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Dark Space: The Sentients of Orion Book One
 
 

Dark Space: The Sentients of Orion Book One [Kindle Edition]

Marianne de Pierres
3.0 out of 5 stars  See all reviews (7 customer reviews)

Print List Price: £8.99
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Product Description

Review

DARK SPACE lacks focus, but the colourful characters and sense of scale suggest that the series could develop into something special (TIMES LITERARY SUPPLEMENT)

Dark Space is a rich and vigorous adventure and a promising first instalment (THE AUSTRALIAN)

A complex and exciting novel, almost devoid of cheap sentiment and comfortable vindication. It's not a cheerful read, but it is a very rewarding one . . . de Pierre s' willingness to display the imperfections of her characters is a large part of the appeal of Dark Space; she deftly handles the aspects of bringing characters to life that elude so many space opera writers, simply by making them genuinely human - with all the contradictory drives and motives that implies . . . While a deeply political book, Dark Space is also a very engaging one - the fine characterisation and subtle writing make for a novel which is both exciting and thought-provoking at once . . . It's always a joy to find intelligent and exciting space opera; to find it being written by a woman unafraid to bring her own perspective to a traditionally masculine genre, doubly so. (SCALPEL MAGAZINE)

Dark Space is an exciting adventure with plenty going on to keep you turning the pages. The story is primed to enter uncharted territory at the end of Book One. Marianne has a knack for creating compelling characters in complex realities-the Parish Pless (AUREALIS)

Book Description

A compelling new Space Opera series from the acclaimed author of the Parrish Plessis books

Product details

  • Format: Kindle Edition
  • File Size: 570 KB
  • Print Length: 432 pages
  • Publisher: Orbit (6 May 2010)
  • Sold by: Amazon Media EU S.à r.l.
  • Language: English
  • ASIN: B003HV0U22
  • Text-to-Speech: Enabled
  • X-Ray:
  • Average Customer Review: 3.0 out of 5 stars  See all reviews (7 customer reviews)
  • Amazon Bestsellers Rank: #335,824 Paid in Kindle Store (See Top 100 Paid in Kindle Store)
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More About the Author

Marianne de Pierres is the author of the award-winning Sentients of Orion science fiction series. Her Parrish Plessis series has been translated into nine languages and adapted into a Role Playing Game. She is also the author of the award-winning humorous Tara Sharp crime series, written under the pseudonym Marianne Delacourt. Her teen series, Night Creatures, has been met with rave reviews. Visit her websites at www.mariannedepierres.com www.burnbright.com.au and www.tarasharp.com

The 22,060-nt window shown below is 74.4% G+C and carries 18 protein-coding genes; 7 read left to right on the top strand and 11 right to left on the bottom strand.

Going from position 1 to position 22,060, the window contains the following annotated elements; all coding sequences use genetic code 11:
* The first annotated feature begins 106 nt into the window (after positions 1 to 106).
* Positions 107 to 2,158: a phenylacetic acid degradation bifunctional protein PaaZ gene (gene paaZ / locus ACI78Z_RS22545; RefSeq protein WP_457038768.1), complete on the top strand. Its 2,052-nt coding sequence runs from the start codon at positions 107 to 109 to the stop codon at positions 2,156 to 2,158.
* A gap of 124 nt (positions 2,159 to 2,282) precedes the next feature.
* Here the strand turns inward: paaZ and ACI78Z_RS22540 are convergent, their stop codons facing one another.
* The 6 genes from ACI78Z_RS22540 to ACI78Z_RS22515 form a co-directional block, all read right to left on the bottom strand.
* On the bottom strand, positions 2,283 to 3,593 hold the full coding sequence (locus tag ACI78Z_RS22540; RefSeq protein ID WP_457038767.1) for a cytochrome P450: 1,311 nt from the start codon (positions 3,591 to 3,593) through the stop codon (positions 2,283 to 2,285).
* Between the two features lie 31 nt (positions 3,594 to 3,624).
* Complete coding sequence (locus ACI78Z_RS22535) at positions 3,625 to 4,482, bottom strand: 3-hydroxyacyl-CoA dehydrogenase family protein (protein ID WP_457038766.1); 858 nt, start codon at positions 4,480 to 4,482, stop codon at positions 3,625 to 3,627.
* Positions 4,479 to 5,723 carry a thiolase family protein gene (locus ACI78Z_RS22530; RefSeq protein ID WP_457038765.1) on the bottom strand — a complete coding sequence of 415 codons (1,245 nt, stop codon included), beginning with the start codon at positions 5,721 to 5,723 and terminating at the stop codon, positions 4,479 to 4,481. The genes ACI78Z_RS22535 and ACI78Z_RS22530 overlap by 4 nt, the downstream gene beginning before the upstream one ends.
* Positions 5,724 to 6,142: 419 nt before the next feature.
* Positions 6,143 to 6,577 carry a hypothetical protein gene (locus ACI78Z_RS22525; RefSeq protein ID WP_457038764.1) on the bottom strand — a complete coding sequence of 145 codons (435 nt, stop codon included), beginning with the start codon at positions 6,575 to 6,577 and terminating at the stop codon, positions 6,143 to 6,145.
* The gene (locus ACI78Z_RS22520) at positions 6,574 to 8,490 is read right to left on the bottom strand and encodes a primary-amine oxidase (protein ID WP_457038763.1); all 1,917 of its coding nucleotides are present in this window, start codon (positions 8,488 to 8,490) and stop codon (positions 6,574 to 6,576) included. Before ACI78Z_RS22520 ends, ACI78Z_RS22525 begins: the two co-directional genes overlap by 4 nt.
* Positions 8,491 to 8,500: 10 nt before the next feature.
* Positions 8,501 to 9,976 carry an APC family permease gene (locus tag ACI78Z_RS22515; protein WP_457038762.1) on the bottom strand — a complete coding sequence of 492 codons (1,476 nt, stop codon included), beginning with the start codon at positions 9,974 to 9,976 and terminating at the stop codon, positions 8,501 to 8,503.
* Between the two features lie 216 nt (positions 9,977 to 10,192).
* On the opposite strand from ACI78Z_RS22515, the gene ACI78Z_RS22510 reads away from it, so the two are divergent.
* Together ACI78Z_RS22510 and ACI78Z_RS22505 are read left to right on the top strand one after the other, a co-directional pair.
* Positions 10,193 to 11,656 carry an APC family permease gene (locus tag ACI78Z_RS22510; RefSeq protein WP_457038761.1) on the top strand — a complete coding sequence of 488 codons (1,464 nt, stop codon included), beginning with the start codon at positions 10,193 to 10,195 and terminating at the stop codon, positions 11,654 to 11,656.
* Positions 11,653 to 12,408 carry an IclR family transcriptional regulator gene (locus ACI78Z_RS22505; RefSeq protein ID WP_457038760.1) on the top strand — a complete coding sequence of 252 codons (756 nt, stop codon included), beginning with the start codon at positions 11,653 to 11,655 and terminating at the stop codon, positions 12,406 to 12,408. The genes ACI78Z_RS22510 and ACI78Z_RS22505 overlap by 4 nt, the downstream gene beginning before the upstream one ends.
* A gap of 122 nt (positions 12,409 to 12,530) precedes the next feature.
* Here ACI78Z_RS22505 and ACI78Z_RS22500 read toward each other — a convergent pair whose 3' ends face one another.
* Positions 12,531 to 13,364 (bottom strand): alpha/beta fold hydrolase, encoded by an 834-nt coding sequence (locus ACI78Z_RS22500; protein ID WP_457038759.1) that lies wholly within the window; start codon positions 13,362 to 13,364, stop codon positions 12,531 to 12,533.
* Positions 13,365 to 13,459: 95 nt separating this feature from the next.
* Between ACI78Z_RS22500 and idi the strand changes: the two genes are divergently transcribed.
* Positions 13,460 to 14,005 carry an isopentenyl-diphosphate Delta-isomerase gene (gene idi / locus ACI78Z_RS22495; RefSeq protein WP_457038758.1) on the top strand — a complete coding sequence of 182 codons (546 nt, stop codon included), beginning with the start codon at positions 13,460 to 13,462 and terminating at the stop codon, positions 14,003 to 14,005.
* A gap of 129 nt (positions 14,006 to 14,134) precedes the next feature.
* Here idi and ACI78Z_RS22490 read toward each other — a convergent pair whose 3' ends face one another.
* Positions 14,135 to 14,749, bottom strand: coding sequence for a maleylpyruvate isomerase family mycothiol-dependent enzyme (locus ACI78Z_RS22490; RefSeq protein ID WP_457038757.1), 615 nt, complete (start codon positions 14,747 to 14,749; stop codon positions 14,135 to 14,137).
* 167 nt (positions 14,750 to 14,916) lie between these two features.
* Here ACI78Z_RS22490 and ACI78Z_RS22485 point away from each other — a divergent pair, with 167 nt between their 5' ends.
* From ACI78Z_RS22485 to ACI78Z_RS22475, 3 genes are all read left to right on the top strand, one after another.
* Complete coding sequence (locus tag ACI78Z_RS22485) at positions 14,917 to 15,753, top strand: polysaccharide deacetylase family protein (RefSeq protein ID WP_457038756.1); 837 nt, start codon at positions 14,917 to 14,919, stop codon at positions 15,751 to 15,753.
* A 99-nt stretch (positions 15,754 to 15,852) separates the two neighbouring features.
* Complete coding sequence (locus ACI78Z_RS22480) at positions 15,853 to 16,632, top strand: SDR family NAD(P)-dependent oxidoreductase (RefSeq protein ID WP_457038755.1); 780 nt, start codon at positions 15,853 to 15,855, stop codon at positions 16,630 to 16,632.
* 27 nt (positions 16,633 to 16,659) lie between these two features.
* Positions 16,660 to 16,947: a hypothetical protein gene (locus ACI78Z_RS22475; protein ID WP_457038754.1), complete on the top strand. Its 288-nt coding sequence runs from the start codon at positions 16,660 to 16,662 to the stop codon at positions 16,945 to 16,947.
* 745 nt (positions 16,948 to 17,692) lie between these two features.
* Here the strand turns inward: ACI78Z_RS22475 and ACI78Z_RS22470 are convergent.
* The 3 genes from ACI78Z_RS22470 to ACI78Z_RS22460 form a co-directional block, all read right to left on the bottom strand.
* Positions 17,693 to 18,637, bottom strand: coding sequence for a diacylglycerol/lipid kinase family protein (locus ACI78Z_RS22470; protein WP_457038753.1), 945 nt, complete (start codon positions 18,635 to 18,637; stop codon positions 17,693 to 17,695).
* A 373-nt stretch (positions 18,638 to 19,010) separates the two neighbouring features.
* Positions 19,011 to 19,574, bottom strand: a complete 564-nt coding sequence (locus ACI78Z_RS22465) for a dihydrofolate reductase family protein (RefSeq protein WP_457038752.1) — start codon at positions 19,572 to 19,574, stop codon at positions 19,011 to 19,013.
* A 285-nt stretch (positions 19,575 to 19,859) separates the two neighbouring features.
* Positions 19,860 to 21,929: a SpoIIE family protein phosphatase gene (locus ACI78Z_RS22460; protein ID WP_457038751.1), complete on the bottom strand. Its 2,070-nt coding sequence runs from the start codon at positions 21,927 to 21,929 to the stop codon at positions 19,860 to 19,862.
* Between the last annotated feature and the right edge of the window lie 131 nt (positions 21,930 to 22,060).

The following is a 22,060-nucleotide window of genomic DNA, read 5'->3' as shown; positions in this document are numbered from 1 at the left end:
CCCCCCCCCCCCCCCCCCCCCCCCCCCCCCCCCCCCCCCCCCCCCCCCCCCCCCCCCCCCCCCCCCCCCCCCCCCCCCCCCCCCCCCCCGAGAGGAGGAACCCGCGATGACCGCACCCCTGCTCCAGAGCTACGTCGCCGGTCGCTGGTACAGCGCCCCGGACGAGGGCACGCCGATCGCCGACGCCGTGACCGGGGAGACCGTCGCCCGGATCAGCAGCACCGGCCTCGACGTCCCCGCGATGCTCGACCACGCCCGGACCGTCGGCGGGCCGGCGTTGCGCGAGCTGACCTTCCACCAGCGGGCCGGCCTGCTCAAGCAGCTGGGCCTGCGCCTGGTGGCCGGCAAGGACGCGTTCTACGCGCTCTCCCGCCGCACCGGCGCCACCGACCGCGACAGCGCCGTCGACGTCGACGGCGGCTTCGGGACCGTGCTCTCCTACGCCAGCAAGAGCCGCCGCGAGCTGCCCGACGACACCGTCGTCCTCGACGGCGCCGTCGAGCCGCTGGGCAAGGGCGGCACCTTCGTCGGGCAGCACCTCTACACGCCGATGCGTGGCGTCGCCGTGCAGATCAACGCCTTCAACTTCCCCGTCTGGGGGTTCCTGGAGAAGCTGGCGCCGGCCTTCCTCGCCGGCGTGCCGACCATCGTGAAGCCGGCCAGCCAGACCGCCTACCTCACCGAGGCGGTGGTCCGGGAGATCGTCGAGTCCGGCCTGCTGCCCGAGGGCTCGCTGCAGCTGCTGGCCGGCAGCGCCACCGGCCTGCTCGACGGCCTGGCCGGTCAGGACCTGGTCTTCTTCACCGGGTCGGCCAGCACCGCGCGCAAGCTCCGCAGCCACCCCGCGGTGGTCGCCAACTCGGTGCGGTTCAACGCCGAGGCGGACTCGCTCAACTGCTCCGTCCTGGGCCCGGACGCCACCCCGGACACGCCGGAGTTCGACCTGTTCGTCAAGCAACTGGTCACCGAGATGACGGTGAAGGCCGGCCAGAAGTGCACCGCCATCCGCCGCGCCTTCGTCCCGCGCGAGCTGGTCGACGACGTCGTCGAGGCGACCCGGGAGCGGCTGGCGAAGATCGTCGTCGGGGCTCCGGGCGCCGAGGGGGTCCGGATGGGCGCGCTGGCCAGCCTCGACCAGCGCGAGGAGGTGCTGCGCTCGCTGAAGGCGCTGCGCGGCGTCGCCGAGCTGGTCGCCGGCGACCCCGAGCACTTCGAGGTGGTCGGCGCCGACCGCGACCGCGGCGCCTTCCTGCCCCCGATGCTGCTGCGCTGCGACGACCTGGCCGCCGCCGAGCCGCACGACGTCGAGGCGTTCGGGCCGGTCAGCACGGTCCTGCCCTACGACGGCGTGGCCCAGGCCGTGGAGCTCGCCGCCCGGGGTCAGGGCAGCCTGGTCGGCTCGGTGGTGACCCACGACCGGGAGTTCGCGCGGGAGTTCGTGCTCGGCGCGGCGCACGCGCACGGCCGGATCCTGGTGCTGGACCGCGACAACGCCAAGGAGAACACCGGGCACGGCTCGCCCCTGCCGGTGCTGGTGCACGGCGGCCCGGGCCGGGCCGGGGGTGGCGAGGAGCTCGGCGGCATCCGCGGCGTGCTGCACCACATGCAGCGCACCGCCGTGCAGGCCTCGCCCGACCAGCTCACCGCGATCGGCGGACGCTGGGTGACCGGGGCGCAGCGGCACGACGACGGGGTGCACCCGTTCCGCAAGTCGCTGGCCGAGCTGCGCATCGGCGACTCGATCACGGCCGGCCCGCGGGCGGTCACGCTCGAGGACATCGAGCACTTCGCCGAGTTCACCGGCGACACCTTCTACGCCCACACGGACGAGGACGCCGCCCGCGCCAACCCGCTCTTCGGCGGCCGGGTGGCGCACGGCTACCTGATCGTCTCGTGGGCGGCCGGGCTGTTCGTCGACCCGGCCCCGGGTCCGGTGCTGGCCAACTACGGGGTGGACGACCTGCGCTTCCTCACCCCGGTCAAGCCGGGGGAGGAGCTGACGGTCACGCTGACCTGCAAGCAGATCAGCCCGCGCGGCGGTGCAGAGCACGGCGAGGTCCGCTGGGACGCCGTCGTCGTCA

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Customer Reviews

Most Helpful Customer Reviews
8 of 8 people found the following review helpful
2.0 out of 5 stars An intriguing idea that's poorly executed. 20 Mar 2008
By hippo
Format:Paperback
As the Amazon synopsis explains, Jo-Jo Rasterovich - mineral scout and general waster- discovers a god like being on the edge of space called Sole. What is it and what does it want?

This idea caught my interest and so I bought the book. Unfortunately De Pierres focuses the story on Mira - a Baronessa who has the hereditary ability to pilot ships and Trin, the future Principe (King) and his fall from grace. Their stories interlink and make up the majority of the book.

This is a four book series so it is understandable that De Pierres doesn't want to reveal the central idea completely in book one but even so, to focus the story on the two characters above was a wasted opportunity. Neither are at all likeable, both are self-obsessed whiners, Mira especially, who prattles on consistently about how unfair everything is. When the reader can empathise with the main characters a book becomes much more enjoyable but there is no chance of that occurring here.

If the Author had focused on Jo-Jo and the other main character- an academic named Tekon- who has been chosen as one of the select few to interact with Sole then perhaps the book could have been saved, sadly she doesn't.